I was looking for a fancy dinner to immerse myself in a truly uplifting NYC experience, and share that with a good friend who is always there for me, and who appreciates the finer details offered by a celebrity chef. Le Pavillon NYC fit the bill in more ways than one, so we headed up to Midtown to get close-up the new building we had been admiring on the ever-changing NYC skyline. 

The architects truly took advantage of the location of this building. At the entry, a 4-sided bar fronts Grand Central Terminal’s splendor, where you can admire the roadway which threads through the upper part (which always reminds me of something you would see in Europe), the pedestrian-friendly planters on Vanderbilt Ave, and a wonderfully framed Chrysler building. The soaring windows take it all in, under a stunning blown-glass chandelier, by artist Andy Paiko, whose mastery of glass blowing is mind blowing! The light both dominates and blends into city scenery perfectly. 

When we arrived there were 5 people at the Maitre’d stand, dressed impeccably, and ready to assist. We were led to our table down a fully landscaped path, that immediately removed the idea you were in the middle of the hustle and bustle of 42nd Street. Full sized olive trees are interspersed with a myriad of bushes and ferns, which are kept vibrant by a below floor watering system. (Our server mentioned that they would be replacing the olive trees, so we await what comes next.) As the evening went on and the sky darkened, the uplighting of the foliage in the space and the city lights outside made things even more dazzling and dramatic. 

Our tasty dinner began with a veggie amuse, a slice of squash sitting in a neon, yellow pepper puree. A sign of great things to come. Right, the dining room seen from the bar. 

I love how they applied the lemon peel to the edge of the glass, I thought I had seen it all. The drink featured Cognac and ginger flavors, and was topped with Champagne. Not at all sweet, and very light. Right, I am happy to be surrounded by such beauty. Note the wood-decked wall behind me with its irregular placement. Feels musical. 

A view of the bar in daylight. Right, the Vodka cocktail was fruity and refreshing, and housed an extra large ice cube.

Of course, being French, the bread service was exquisite. These soft and warm wheat baguettes and slices were accompanied by a mini pyramid of perfectly soft butter. I am still thinking of this!  Right, a view of the space in the back, as the day faded into night. 

Choose the gorgeous stairway, made of a unique green marble, instead of the elevator for a grand entrance. Right, this dish was highly recommended and truly enjoyed. Huitre “Vanderbilt” are John’s River oysters poached in chowder, and topped in gratinées, hazelnut, and a parsley-seaweed crust.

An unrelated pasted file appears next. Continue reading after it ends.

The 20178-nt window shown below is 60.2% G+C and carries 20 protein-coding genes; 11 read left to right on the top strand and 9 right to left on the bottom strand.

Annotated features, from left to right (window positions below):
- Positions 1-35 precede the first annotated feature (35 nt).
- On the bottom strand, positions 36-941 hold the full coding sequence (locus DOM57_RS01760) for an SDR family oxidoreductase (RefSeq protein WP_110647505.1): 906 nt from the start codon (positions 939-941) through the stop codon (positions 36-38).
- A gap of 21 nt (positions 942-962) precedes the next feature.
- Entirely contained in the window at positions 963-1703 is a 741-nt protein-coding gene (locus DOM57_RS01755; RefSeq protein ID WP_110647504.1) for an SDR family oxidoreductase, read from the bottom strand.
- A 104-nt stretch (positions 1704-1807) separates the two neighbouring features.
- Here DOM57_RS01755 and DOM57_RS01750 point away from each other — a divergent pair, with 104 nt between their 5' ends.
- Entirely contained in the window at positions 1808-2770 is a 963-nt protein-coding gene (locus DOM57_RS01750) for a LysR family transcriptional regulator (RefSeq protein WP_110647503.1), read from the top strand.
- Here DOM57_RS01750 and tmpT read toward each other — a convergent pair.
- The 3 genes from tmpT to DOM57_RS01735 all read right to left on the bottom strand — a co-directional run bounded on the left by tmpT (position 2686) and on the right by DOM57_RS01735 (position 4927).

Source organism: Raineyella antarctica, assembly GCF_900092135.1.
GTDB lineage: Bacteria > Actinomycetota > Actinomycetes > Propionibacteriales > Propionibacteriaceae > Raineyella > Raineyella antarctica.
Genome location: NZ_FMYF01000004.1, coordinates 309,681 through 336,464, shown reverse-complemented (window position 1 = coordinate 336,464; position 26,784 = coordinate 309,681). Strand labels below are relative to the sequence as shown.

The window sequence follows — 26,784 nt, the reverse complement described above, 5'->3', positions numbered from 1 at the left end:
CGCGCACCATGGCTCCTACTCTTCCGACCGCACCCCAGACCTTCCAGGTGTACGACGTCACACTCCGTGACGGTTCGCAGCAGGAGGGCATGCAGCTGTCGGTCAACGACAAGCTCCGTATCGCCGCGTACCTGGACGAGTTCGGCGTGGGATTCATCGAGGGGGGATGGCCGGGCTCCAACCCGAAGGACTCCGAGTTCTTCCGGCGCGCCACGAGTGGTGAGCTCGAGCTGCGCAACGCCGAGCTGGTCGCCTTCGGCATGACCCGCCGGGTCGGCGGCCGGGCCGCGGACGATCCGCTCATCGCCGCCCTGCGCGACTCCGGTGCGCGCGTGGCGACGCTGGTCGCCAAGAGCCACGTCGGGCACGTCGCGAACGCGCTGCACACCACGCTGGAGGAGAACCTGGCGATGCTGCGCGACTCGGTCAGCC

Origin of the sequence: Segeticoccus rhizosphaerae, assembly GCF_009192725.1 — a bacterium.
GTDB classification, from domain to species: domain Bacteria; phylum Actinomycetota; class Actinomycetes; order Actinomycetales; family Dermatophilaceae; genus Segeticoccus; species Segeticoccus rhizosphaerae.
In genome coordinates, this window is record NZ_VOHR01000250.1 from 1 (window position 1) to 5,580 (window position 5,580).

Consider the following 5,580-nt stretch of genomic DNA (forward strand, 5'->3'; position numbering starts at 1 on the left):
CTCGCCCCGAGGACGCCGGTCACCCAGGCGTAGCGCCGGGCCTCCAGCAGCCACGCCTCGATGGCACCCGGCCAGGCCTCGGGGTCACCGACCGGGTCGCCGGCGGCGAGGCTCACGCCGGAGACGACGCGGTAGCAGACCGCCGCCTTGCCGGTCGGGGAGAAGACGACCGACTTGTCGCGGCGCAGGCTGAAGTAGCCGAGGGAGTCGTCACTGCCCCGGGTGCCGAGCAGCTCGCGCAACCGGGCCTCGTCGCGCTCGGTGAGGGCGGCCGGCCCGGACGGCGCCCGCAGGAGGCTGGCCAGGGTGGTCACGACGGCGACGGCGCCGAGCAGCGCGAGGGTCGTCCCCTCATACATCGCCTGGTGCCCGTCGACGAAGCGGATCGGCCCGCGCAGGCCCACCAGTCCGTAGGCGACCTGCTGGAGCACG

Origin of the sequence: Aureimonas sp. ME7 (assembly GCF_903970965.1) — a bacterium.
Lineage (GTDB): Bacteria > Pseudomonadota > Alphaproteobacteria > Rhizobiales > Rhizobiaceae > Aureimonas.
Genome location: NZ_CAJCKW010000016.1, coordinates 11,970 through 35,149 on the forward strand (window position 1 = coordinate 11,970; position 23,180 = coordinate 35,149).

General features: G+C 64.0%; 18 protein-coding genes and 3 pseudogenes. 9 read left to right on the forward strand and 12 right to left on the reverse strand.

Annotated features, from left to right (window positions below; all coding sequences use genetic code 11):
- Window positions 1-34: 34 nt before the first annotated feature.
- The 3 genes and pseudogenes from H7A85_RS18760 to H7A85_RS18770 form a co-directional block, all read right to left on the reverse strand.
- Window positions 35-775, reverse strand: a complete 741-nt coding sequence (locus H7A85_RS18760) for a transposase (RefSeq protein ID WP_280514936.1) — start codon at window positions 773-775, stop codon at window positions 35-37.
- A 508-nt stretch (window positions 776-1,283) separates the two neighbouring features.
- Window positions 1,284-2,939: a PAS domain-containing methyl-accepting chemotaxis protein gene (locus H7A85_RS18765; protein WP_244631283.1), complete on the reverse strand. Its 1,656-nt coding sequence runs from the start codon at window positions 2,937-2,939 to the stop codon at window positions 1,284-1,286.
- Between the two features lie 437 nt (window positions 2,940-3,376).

This wine fit the bill for all our dishes, and was not TOO expensive (after all we were treating ourselves). Right, I could eat this every day, all summer. It was an explosion of flavors, with the creamy soup and crab nicely complementing each other. The Vichyssoise Crabe Royal: celtuce (a kind of celery/asparagus lettuce) and leek vichyssoise, Norwegian king crab, purple potato, and lemon verbena. 

Bob’s entree: the Flétan Shitake: a halibut in Martha’s Vineyard shiitake consommé (which was poured at the table), served with cabbage and barley. Right, the city lights add more drama to the space. The dining area is kept intimate by the floating ceiling and sheer curtain. 

A detail of the wood-paneled wall. The inconsistencies in the spacing adds to the appeal. Note the oversized table for larger parties. Right, Saint Jacques Cerises: kataifi (an Asian noodle) crusted sea scallops, served with freekeh, fava beans, black sesame, and sauce montmorency (a cherry, fruit-based sauce).

Since summer corn is in full seasonal swing, we opted for this side dish. Sublime. Right, the path that led to our table is flanked by thriving greenery. The plantscaping in this space beautifully added to the ambiance and feeling of calm. 

The third course proved to stand up to the rest. I had the Noisette Chocolat: a milk chocolate crémeux, praline croustillant, hazelnut nougatine. It had a salty-caramel kick, which added a nice contrast to the creamy chocolate mousse and cookie. I’d go back just for this little treat. Right, a focus on the magnificent chandelier over the bar. 

It’s always nice to get a gift from the kitchen. The cream puffs alone would have made a nice end to the meal. Right, Bob opted for the Rhubarbe Vanille which had hibiscus poached rhubarb, a vanilla chantilly, and timut meringue. 

We lingered for a nightcap at the bar to take in the soaring 57-foot ceilings, the view of Grand Central—and the Chrysler building just coming to light. 

FYI: also in this building, on the 91st-93rd floors, is Summit One Vanderbilt, an immersive cultural experience (see our post about the current exhibit) with tremendous views. 

Le Pavillon, 1 Vanderbilt Ave (at 42nd Street), across from Grand Central Terminal